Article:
Western New Yorkers are a loyal bunch, and we love tradition. For many, there are 12 days each August that smack of tradition: Erie County Fair days. This summer marks the 178th year for the nation’s third largest county fair, which takes place August 9-20.
“The Fair spans multiple generations,” says Fair Marketing Manager Marty Biniasz. “People come for many reasons – the food, to see one of the world’s largest traveling midways, the rides, shows – we have something for everyone.”
Jimmy Barrett, 66, grew up in Hamburg, not far from the Fairgrounds. He has attended 64 Erie County Fairs, missing just two – 1972 and 1973 – when he was serving overseas in the Air Force.
“Every summer, I’d look forward to my parents taking me to the Fair,” says Barrett, who now lives in Maryland but returns each summer for the Fair with his wife, children and grandchildren. “I still love it.”
He has two rooms filled with Fair memorabilia, including posters, a Civil War era ribbon and a mug from 1876 (the Fair has been held every year since 1841 except for 1943, when it was cancelled because of World War II).
New attractions at this year’s Fair include the interactive Urban Farm Experience exhibit, with do-it-yourself projects such as raised gardens, mulch bins and rain barrels. “Erie County Fair Cooks” will feature cooking demonstrations by area chefs, as well as vendors with culinary-related products and services. Shows include the popular Happy Together Tour, Throwback Country Night,
Rock of the ‘70s, Jeff Foxworthy and Larry the Cable Guy. Freestyle Motocross Championship, Lucas Oil Pro Pulling League Truck & Tractor Pull, Ultimate Night of Destruction and the World’s Largest Demolition Derby are also scheduled.
The 54th season at Darien Lake, Western New York’s largest theme park, is underway and its signature coaster, the Viper, is celebrating 35 years of providing thrills.
“Many guests pinpoint the first time they were tall enough to ride the Viper as one of their fondest memories,” says Darien Lake General Manager Chris Thorpe. “Years later, it’s wonderful to see them bring their children and grandchildren here to re-create that special moment.”
Many families, such as the Berowski family from Clarence, were park regulars when the kids were little. “The season pass pays for itself over and over,” says Elaine Berowski, whose three kids “enjoyed the sunshine, got exercise, laughed and enjoyed good clean fun for many summers.”
While there are no new rides this year, Darien Lake has introduced new games, concerts and season pass holder perks, and teamed up with Live Nation with a special offer: every ticket purchased for a 2017 concert includes free admission to the park on show day. Season pass holders will have exclusive eligibility for free lawn tickets to select Live Nation concerts, as well.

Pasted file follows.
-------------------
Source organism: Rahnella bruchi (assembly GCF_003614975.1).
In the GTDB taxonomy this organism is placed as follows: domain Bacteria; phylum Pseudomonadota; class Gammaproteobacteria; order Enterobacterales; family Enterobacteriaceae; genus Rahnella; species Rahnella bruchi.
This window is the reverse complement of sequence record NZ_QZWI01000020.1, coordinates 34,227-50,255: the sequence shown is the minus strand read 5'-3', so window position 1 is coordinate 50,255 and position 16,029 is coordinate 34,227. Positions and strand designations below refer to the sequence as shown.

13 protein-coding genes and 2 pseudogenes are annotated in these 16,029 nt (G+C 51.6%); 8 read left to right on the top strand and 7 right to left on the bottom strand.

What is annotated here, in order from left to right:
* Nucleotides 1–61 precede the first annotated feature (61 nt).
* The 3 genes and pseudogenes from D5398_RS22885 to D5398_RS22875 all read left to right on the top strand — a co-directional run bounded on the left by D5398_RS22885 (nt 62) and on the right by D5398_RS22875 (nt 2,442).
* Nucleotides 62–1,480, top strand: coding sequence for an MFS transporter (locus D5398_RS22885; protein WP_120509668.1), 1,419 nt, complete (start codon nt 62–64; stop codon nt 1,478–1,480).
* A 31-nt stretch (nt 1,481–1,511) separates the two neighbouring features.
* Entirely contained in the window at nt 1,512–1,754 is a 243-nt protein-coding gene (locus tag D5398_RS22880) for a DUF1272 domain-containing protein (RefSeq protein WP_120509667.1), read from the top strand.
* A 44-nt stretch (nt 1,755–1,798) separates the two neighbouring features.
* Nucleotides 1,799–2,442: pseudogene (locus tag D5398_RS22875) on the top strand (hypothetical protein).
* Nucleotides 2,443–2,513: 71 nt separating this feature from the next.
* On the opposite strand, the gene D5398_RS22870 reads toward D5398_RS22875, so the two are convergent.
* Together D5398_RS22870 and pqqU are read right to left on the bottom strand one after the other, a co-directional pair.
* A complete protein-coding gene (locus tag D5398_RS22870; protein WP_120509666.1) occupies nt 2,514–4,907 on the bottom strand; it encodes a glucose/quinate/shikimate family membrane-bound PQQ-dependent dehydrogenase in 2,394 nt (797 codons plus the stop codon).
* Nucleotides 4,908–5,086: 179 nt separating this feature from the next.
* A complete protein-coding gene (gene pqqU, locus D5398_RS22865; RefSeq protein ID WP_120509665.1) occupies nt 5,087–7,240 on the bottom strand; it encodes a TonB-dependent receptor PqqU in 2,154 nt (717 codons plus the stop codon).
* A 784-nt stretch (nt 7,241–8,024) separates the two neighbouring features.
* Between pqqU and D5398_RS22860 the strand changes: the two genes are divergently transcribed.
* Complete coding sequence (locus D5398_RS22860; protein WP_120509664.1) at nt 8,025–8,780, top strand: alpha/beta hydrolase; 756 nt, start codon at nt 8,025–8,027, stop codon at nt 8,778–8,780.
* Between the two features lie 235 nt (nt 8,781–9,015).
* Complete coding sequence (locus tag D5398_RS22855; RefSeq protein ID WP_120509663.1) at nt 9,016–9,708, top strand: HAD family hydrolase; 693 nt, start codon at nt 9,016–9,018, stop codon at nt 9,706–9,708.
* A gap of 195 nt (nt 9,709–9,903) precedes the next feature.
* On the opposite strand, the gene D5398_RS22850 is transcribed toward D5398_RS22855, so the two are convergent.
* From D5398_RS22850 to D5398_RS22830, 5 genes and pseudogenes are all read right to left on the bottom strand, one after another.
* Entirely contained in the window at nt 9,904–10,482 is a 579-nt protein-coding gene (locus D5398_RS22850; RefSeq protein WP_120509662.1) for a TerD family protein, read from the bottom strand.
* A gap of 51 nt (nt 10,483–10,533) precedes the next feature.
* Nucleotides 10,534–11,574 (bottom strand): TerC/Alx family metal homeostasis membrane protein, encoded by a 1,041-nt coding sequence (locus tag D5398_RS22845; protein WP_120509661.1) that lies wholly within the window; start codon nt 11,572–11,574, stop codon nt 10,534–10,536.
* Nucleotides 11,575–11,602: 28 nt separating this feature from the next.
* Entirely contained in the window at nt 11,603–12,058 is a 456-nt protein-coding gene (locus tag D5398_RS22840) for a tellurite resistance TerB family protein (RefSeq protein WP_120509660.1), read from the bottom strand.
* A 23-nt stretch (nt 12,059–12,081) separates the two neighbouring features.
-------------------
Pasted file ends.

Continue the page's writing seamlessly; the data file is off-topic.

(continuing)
This summer marks the first full season that Fantasy Island will be under full management of Apex Parks Group, which bought the park from the DiPietro Family in 2015. “We’re keeping our focus on a family-friendly atmosphere,” says Len Synor, long-time marketing director for Fantasy Island, which opened mid-May. “We’re keeping the park just the way our more than 100,000 annual visitors want it, with their favorite rides, attractions and shows. We did add a new arcade and family-oriented shows. Fantasy Island has always been a favorite destination for family picnics and reunions, and we want to keep it that way.”
If you’re looking for some low-key nostalgia, Olcott Beach Carousel Park in Niagara County is just the ticket. At this vintage amusement park, even the prices – 25 cents per ride – are nostalgic. In addition to the 1928 Herschell-Spillman carousel, vintage kiddy rides, Skee Ball, arcade and 1931 Wurlitzer band organ, there’s the newly-refurbished kiddy Ferris wheel (from the Whistle Pig amusement park), a kiddy car and fire truck ride (from New Rialto Park) and the custom-built mahogany boats ride. There are also daily magic shows, stage shows and other special events throughout the summer.
“We have families who come here every year, we have adults who volunteered here as teenagers and now bring their children, so maintaining the authenticity of the park is important to us,” says Rosemary Sansone, Olcott Beach executive director and park manager. “It’s a family summer tradition.”
The park kicks off its fifteenth season on May 27.
Located on 27 acres on the shores of Chautauqua Lake, Midway State Park (open May 27) has attracted generations of families for over 100 years. It started as a trolley park in 1898 and grew to become one of the oldest continually operating amusement parks in the nation. Purchased by the State of New York in 2006, this historic amusement park features 20 rides and attractions, including the Little Dipper roller coaster, classic Herschell rides, miniature golf and an arcade. There’s a picnic area with pavilions, fishing, boat docks and food concessions. Special events include the Cruise-in Car Show, Pirate Day, Princess Day and more.
“We’ve tried to keep the Park pretty much the way our guests will remember it from their childhoods,” says Marla Connelly, who manages the park. “We maintained the nostalgia, but continue to update to ensure safety and fun for the generations who come here each year.”
Your chance to escape to the woods – and back to your childhood – is waiting at Yogi Bear’s Jellystone Park in North Java. Situated on 100 plus acres of peaceful pines, it’s not exactly an amusement park – but it does offer countless activities for family fun. Plus you can stay overnight. Enjoy tent camping or rent one- or two-bedroom cabins with private bathroom and cooking facilities, plus other amenities. The kids will love the 16,000 square foot multi-level interactive water playground with waterslides, a fort, water cannon, spray features and more. Plus there’s laser tag, mini golf, volleyball, gem mining and a newly renovated Ranger Station.